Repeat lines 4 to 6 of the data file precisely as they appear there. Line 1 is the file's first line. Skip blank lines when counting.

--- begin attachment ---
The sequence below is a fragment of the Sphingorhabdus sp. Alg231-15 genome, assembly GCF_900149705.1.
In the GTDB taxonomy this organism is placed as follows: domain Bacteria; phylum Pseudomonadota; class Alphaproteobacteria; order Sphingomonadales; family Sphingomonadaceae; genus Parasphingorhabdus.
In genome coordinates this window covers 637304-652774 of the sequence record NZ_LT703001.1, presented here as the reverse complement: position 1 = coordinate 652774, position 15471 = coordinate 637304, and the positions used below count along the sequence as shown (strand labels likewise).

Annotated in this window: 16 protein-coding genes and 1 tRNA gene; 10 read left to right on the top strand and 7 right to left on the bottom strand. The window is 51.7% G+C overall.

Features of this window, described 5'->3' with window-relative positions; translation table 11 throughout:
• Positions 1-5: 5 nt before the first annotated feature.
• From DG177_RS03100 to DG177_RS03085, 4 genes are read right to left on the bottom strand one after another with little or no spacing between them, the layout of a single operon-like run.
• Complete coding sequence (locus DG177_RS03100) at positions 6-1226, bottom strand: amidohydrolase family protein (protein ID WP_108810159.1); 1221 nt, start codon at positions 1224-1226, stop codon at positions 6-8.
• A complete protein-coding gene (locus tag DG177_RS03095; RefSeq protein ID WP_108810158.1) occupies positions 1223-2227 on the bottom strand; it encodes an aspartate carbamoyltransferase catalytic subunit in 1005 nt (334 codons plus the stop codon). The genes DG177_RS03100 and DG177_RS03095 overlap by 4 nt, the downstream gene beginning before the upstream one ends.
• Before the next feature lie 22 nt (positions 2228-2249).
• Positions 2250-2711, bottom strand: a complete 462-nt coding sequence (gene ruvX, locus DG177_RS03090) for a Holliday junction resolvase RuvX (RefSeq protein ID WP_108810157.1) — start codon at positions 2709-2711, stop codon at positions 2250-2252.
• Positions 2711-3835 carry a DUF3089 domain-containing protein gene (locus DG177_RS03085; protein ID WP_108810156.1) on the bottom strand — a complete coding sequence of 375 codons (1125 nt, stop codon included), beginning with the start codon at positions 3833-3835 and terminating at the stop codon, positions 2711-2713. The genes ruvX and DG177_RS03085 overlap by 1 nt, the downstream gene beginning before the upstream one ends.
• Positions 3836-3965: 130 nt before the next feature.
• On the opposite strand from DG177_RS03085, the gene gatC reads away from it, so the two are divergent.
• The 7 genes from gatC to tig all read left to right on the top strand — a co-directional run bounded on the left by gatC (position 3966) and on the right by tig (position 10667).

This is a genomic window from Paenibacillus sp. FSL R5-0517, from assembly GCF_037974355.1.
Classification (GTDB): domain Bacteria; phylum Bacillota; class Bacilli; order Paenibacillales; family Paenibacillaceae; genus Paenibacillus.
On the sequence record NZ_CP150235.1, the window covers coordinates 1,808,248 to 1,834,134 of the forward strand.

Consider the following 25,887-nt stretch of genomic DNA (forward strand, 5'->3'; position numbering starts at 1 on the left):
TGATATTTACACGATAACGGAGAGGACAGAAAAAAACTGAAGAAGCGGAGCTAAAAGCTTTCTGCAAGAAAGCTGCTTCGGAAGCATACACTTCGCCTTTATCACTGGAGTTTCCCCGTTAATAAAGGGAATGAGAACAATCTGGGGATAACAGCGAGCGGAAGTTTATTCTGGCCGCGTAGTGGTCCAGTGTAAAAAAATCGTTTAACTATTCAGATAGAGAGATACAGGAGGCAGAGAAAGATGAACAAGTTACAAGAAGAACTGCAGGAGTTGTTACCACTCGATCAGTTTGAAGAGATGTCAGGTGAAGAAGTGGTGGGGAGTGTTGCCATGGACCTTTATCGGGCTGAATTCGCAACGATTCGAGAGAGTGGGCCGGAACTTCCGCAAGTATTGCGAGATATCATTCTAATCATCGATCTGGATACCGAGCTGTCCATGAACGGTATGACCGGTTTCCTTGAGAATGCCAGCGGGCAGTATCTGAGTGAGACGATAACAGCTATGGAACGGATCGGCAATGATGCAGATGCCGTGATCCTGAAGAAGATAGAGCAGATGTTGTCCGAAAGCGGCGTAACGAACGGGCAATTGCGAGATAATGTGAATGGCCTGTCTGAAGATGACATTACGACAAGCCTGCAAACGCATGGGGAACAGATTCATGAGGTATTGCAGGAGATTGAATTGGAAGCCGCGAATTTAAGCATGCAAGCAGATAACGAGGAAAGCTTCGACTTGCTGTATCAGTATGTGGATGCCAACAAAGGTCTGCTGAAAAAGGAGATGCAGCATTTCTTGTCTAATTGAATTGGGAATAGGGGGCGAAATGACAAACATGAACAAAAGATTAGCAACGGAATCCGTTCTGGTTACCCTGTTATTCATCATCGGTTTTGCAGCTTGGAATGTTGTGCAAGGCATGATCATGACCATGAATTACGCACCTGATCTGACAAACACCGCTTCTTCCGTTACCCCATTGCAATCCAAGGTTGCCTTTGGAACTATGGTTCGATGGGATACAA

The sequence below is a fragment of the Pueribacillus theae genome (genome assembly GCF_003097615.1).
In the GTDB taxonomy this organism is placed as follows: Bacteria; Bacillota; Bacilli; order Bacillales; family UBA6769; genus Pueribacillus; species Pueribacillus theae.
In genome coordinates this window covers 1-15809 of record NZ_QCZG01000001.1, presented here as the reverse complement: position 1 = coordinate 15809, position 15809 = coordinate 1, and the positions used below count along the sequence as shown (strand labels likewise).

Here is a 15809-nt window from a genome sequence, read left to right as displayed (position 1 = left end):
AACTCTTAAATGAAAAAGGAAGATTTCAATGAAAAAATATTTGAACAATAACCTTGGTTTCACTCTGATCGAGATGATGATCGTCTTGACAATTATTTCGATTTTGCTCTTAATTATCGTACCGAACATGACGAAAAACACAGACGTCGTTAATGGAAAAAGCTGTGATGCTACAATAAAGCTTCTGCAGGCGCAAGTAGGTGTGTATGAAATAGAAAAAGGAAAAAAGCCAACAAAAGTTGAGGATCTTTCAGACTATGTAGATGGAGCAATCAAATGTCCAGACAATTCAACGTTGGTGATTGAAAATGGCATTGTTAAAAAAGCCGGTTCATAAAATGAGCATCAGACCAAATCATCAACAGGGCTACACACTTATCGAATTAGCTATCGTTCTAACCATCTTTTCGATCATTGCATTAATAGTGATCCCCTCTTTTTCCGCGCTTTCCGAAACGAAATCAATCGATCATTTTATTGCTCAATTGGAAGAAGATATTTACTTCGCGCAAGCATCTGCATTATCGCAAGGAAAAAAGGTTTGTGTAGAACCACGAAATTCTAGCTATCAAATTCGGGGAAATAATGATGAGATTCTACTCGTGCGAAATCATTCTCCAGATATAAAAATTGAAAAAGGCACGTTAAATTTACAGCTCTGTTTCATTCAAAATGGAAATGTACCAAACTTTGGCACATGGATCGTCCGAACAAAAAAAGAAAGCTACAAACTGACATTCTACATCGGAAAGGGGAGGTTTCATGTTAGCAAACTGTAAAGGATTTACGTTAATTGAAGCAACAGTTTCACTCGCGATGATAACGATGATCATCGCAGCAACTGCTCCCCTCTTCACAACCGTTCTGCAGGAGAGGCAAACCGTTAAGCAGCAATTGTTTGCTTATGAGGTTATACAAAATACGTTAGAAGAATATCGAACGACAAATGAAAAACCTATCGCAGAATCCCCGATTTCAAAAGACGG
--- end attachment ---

Annotated in this window: 16 protein-coding genes and 1 tRNA gene; 10 read left to right on the top strand and 7 right to left on the bottom strand. The window is 51.7% G+C overall.

Features of this window, described 5'->3' with window-relative positions; translation table 11 throughout:
• Positions 1-5: 5 nt before the first annotated feature.